See something you'd like to change or add, but you've never edited an open encyclopædia before? This overview was written to help absolute beginners get started.

aSK:Article problems

From A Storehouse of Knowledge
Jump to: navigation, search

If you followed a link in an article to here, it's because someone thought that there was a problem with the article that need attention.

These links are sometimes known as tags.

Several different tags lead here, as listed below.

Contents

Fact?

A [Fact?] tag in an article indicates that the person who put it there believes that the claim is probably incorrect, and wants someone to verify it if they can. The onus is on the person who original inserted the claim to back it up, although of course anybody is able to do this.

The normal solution would be to insert a suitable reference showing that the claim is correct.

Alternatively, if another editor knows that the information is incorrect, he can remove the claim. Or, if the Fact? tag has been there for a while with no evidence offered in support of the claim, the claim should be removed.

Check this

A [Check this] tag in an article indicates that the person who put it there believes that the claim is probably (more likely than not) correct, but would like it verified. The onus is on the person who originally inserted the claim to back it up, although of course anybody is able to do this.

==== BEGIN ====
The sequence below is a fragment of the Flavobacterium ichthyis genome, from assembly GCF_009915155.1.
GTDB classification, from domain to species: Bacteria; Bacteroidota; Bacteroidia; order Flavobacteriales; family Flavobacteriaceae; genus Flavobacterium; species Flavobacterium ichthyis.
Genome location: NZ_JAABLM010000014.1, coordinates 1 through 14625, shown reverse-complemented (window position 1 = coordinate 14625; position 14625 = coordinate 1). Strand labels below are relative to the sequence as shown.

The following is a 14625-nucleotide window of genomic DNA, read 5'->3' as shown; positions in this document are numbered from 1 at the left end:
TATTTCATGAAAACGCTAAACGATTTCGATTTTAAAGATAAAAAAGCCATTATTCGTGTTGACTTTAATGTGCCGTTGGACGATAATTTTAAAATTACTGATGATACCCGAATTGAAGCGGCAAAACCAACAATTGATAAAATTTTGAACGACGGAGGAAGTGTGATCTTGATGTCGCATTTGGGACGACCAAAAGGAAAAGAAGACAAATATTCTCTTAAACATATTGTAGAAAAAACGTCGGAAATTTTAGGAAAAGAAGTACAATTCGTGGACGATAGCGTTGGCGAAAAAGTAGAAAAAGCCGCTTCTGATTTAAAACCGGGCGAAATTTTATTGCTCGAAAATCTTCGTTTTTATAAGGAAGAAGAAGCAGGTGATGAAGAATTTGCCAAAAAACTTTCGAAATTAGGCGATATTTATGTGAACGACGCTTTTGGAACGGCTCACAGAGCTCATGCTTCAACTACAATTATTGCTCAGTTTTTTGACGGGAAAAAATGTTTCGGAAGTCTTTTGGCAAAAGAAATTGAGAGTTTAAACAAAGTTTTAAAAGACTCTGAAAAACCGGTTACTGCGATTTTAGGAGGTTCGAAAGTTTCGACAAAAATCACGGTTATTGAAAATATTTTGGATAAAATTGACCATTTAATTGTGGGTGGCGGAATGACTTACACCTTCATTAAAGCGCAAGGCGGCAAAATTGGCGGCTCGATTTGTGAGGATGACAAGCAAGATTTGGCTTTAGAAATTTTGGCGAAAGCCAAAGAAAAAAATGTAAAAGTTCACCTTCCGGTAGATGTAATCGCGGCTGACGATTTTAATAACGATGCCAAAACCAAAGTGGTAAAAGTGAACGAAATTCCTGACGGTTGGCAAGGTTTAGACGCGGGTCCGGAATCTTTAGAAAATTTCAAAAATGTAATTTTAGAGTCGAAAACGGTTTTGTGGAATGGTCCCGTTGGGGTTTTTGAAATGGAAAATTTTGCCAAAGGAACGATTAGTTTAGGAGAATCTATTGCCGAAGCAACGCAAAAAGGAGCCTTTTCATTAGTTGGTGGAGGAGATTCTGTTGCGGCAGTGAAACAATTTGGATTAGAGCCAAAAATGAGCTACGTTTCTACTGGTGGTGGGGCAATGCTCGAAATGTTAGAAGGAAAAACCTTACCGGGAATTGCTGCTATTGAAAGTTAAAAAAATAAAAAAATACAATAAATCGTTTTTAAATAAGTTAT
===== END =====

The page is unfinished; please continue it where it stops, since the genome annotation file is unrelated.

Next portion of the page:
The normal solution would be to insert a suitable reference showing that the claim is correct.

If no support is forthcoming, the claim is best removed, although this should not be done as hastily as in the case of the [Fact?] tag.

Alternatively, someone else might have greater doubts and change it to a [Fact?] tag.

Cite requested

A "Cite requested" tag in an article indicates that the person who put it there either knows that the claim is correct or thinks that it is very probably correct, but that it still should have a reference. In some cases, the editor who put the claim in might add this tag himself, hoping that someone else will have a reference handy or be able to track one down.

If no reference is forthcoming, the claim should stay, unless of course someone else decides to change the tag to something else.

Who?

A [Who?] tag in an article indicates that the person who put it there believes that the article should be more specific about who makes a claim or believes something. Just saying "Some people believe...", for example, is usually too vague.

The tag might also indicate that the person who put it there is questioning whether anybody does really do what the article says.

The solution is to me more specific about who is being referred to, preferably with a reference to support it.

Personal tools

Variants
Actions
visitor navigation
contributor navigation
monitoring
Toolbox